ORDER The importation of the above goods without proper licence is prohibited under sections 3(2) and 4 of the Import & Export (Control) Act of 1947 and Notification issued thereunder. I accordingly confiscate the goods (1) A.I.R. 1863 S.C. 1319 89 under section 167(8) Sea Customs Act. In lieu of confiscation I gave an option under section 183 ibid to the importers to clear the goods on payment of a fine of Rs. 22,600/- (rupees twenty two thousand six hundred only).

Customs duty and other charges as leviable on the goods will have to be paid in addition before these could be cleared out of customs control.

... Dated 14-11-55. Sd/ Dy. Collector of Customs" Even so, the Court quashed the latter limit of the order under challenge which had imposed penalty in lieu of confiscation and, on top or it, directed payment of the import duty ordinarily leviable for the auto cycle pedals imported.

The only ground which led to this fatal consequence was that the authorities, acting under s 183 of the Sea Customs Act, 1878 (Act VIII of 1878) (for short, the Act), had no further power to direct the importer-petitioner i.e., the respondent, to pay excess duty which represents the difference between what is leviable for motor vehicles spares and auto cycle pedals Aggrieved by this view of the limitation on the powers of the Collector of Customs the appellant i.e, the Union of India, has come up this Court, after securing special leave to appeal. The respondent was not represented by counsel and since the point involved was one of law and the amount involved not inconsiderable, we requested Shri Javali, Advocate, to serve as amicus curiae.

He has argued the case with ability and we record our appreciation of his services to the Court. Indeed, but for his close scrutiny of the order of the Deputy Collector of Customs we would not have perceived the mix-up and other defects he highlighted in his submissions.

We have already stated that a fine, in lieu of confiscation, had been imposed by the Collector of Customs.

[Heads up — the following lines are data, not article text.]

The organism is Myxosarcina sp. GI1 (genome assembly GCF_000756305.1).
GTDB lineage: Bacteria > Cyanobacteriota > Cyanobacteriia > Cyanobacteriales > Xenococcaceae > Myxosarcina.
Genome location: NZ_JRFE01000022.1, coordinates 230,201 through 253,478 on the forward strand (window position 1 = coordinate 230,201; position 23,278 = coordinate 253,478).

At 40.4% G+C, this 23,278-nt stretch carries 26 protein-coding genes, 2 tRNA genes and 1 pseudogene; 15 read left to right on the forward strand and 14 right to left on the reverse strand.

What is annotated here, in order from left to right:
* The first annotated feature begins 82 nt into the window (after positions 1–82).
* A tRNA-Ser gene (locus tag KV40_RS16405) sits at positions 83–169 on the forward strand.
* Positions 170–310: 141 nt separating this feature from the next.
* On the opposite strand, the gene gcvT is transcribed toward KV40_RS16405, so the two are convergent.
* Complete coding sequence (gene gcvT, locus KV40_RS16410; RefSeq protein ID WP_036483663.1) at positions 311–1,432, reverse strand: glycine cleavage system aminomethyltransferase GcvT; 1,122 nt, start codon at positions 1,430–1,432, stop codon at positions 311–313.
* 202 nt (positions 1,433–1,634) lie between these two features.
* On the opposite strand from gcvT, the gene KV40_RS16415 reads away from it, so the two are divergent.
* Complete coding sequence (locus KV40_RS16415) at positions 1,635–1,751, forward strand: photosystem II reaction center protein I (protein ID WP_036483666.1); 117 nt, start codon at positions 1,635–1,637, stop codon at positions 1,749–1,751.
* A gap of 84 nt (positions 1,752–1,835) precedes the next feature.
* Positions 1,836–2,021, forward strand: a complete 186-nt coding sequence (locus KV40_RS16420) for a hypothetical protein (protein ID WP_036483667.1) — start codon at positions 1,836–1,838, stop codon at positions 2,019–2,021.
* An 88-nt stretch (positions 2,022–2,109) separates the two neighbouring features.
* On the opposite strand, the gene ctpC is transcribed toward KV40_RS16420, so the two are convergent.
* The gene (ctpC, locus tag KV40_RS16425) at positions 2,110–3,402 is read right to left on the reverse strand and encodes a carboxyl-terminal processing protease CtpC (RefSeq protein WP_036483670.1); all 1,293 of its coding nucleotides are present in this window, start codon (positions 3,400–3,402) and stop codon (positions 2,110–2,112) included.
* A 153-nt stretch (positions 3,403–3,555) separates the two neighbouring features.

This he did, under s. 183 of the Act, but not content with that imposition he also directed the payment of the full duty on the goods imported as condition precedent to the clearing of the goods out of the 'customs control'.

Does the order under s. 183 preclude him from levying duty under s. 20? This is the short issue before us. A close study of the scheme of the relevant provisions, powers and levies discloses a clear dichotomy which has escaped the attention of the High Court. Import/export duty is an obligation cast by s. 20 of the Act. It is a tax, not a penalty; it is an innocent levy once the exigible event occurs. it is not a punitive impost for a contravention of the law. Confiscation. penalty and fine provided for under ss. 167 (item 8) and 183 are of the species of punishment for violation of the scheme of prohibition and control. Once this distinction and duality are remembered, the interpretative process simplifies itself.

Admittedly, the respondent imported pedals uncovered by any licence. Two legal consequences followed. The importation attracted duty which any importer, licit or illicit, had to pay the moment 90 customs barrier was crossed. Secondly, the commission of the offence of importing pedals without a licence caught the offender in the coils of s. 167, entry 8, inviting the jurisdiction of the authority prescribed under s. 182 to confiscate the goods or, alternatively, to impose a fine in lieu of confiscation, under s. 183, of course, if confiscation is resorted to, the title vests in the State, as provided in s. 184.

Import duty has to be paid inevitably in these cases, by the importer. Confiscation or fine in lieu thereof is an infliction on the offender or circle of offenders falling within s. 167, Entry 8. Sometimes, the burden in both the cases, falls on the same person. At other times, they may fall on different persons. In some cases the importer as well as the confiscate may be identified and so the duty and the penalty may be imposed validly. In other cases it may be difficult to get at the actual person who imported or was concerned in the offence of importation contrary to the prohibition or restriction clamped down by the law. In that event, only confiscation and, alternatively, fine, may be imposed.

Viewed in this perspective, the answer to the question that arises for decision is simple. In the present case, as held by the High Court, the respondent did import auto cycle pedals outside the permit or licence. He is therefore liable to pay import duty normally leviable from pedal importers.

He his admittedly transgressed the provisions of Entry 8 of s. 167 by importing goods not covered by the licence and therefore comes within the penal complex set out in ss. 182, 183 ; and 184. In the present case, the Deputy Collector, the competent authority, has chosen to give the owner of the goods, the respondent, option to pay, in lieu of confiscation, a fine. He has not confiscated the goods and, therefore, s. 184 is not operational in this context. In short, the obligation under s. 20 is independent of the liability under s. 183. The order, dual in character, although clubbed together in a single document, is therefore valid in entirety. Even so, the confusion has been caused by the Deputy Collector failing to keep distinct the two powers and the two liabilities and thereby leading to avoidable jumbling.

Shri Javali rightly exposed the order impugned to the actinic light of criticism by pointing out that this rolled up order suffers from several infirmities, apart from its unspeaking brevity. The Deputy Collector does not state that he is levying duty on the importer qua importer under s. 20.